If you have been charged with a crime, you have the right to a speedy trial under the Sixth Amendment in the Constitution. Some states also have their own statutes regarding defendants' right to speedy trials. The Constitution does not set a specific amount of time to define speedy, but many state statutes and jurisdictions have specific time frames. For example, many jurisdictions allow the prosecution a time frame of 60–120 days to bring a defendant in custody to trial. Defendants are able to waive their right to a speedy trial, and certain court activities such as pretrial motions may not be counted in the time frame.
What happens if there is a delay in the start of a trial and the defendant has not waived their rights?
It is possible for defense attorneys to file motions to dismiss. Keep in mind that motions are considered requests. Attorneys have to provide solid reasons for their motions, and even a strong argument could get rejected by a judge. If a motion to dismiss is denied, a defense attorney can file another motion for reconsideration, which the judge may also deny.
If the trial court denies a request for reconsideration, the motion to dismiss can be presented to a higher court for review. This may be done in the form of a petition to the higher court to dismiss the pending case in the lower court. A writ of prohibition can be filed with the higher court, which is a legal document outlining why the motion to dismiss should be granted. The document will list specific reasons the request should be honored.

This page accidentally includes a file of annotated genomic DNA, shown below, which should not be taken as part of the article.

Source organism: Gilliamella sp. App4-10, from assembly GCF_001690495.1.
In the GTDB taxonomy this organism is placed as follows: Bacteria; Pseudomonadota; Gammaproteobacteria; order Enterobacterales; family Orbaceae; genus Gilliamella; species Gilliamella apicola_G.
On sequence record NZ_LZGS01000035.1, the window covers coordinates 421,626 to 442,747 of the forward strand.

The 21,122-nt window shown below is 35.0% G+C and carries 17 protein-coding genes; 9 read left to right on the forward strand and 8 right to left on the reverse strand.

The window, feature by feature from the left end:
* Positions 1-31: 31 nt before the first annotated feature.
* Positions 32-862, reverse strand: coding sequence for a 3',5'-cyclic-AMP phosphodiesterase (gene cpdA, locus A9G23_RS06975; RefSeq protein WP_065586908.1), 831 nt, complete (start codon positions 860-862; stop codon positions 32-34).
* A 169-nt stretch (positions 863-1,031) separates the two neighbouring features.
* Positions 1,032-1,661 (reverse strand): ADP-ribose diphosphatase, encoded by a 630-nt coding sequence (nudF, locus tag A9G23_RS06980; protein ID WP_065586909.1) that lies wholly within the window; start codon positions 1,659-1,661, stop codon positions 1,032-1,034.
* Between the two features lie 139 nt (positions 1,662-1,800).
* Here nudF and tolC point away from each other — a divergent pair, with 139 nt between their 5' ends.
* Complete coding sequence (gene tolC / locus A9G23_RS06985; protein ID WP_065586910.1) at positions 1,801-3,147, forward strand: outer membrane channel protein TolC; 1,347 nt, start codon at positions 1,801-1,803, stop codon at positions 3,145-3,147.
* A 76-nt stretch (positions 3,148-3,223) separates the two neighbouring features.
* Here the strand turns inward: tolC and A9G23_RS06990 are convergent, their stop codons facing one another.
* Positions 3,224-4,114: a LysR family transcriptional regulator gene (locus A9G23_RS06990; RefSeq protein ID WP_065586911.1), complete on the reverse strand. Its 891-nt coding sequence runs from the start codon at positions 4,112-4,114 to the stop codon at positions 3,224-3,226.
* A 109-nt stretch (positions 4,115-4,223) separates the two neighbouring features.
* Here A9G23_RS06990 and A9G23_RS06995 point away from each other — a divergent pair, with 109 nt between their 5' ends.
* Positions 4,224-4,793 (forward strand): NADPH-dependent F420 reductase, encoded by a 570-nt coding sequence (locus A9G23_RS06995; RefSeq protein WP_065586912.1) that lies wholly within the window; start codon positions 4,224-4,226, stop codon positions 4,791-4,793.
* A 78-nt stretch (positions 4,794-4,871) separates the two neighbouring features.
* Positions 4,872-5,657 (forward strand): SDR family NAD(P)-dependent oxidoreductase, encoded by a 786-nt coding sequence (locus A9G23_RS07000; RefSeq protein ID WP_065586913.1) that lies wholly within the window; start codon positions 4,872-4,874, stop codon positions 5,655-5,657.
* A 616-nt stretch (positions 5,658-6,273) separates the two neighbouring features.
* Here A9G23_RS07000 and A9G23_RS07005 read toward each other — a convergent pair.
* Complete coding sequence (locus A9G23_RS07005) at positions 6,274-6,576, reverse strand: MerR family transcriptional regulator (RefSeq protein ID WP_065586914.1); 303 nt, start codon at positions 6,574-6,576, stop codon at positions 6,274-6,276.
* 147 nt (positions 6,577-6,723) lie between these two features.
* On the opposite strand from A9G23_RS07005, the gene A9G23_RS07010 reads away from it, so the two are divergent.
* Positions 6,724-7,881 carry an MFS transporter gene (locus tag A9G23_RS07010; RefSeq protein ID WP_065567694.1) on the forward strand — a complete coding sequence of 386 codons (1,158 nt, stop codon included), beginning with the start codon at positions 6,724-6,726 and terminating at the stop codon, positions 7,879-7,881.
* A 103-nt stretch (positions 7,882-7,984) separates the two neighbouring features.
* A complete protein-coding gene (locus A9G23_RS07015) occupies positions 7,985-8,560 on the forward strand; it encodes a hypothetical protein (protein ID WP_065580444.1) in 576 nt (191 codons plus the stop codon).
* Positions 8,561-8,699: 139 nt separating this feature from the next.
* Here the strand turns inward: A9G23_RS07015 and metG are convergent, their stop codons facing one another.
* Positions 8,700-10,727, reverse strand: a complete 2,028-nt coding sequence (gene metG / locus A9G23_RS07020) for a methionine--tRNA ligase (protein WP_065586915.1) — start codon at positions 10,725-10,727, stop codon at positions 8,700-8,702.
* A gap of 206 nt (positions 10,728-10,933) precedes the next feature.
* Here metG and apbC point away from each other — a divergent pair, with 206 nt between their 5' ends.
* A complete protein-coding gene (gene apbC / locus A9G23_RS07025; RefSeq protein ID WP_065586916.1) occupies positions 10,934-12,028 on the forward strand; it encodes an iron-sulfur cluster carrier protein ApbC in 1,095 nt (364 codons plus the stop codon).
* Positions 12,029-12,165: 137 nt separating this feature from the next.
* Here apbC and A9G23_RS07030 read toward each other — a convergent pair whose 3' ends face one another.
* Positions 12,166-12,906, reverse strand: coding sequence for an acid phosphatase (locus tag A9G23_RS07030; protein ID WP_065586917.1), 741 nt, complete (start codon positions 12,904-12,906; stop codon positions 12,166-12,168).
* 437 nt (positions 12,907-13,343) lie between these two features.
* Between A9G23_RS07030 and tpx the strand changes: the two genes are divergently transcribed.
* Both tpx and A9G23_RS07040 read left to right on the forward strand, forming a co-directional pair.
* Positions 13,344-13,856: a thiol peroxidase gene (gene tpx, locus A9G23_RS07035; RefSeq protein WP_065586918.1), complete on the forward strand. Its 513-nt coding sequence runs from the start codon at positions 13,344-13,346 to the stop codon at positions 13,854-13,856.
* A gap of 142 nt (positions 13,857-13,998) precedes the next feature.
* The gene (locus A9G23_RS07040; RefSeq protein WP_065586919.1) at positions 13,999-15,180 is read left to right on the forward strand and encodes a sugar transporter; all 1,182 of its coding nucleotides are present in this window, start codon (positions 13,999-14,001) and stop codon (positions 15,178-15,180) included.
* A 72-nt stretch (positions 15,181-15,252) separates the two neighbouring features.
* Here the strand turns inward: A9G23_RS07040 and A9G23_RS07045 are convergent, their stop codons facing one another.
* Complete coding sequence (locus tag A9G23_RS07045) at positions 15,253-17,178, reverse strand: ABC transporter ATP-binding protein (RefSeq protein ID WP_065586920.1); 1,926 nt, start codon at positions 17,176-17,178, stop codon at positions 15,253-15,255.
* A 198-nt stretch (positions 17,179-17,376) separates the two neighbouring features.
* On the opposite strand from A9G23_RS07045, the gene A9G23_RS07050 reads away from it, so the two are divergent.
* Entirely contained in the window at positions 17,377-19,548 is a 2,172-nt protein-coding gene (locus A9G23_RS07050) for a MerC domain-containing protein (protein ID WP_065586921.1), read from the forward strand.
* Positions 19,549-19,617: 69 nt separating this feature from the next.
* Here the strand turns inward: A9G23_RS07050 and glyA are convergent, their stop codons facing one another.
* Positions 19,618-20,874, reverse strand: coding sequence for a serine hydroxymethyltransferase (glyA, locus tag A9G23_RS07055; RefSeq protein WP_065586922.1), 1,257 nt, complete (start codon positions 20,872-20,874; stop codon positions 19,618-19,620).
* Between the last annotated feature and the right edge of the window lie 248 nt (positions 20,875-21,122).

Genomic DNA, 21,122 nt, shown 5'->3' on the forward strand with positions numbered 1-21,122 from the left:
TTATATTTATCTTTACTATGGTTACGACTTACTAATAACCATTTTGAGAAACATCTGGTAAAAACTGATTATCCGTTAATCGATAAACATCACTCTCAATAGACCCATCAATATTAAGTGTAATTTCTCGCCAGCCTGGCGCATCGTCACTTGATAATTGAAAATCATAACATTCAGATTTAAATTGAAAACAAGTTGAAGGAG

The higher court may also deny the motion to dismiss. The option to continue appealing is possible.
What factors are considered in determining whether adequate time has been given for a speedy trial if there is not a state defined time frame?
When there is not a statute explicitly stating the time frame for a speedy trial, judges must rely on the Constitution and their own discretion. Judges consider what is causing the delays, length of the delays, whether prejudicial factors are involved, and the defendants' assertions of their rights.
Doggett v. United States is a prime example of a trial delay that resulted in a higher court ruling in favor of the defendant and dismissing the charges. In this particular case, Doggett was indicted, but authorities did not make an arrest until 8½ years later. The request to dismiss was granted on a prejudicial basis by the Supreme Court, because the authorities neglected to inform him of the charges being brought against him for a lengthy amount of time. The arrest which was made years after the indictment had a presumptive negative impact on the defendant's defense.
A criminal defense attorney is the best resource to use if you or a loved one has been accused of a crime. Keep in mind that the Sixth Amendment protects a number of other rights too. For example, the right to an attorney and right to an impartial jury are also covered under the act. Hiring a lawyer in your jurisdiction is the best way to know whether statutes with specific time frames exist and whether there is a possibility charges could get dismissed on the grounds of not having a speedy trial.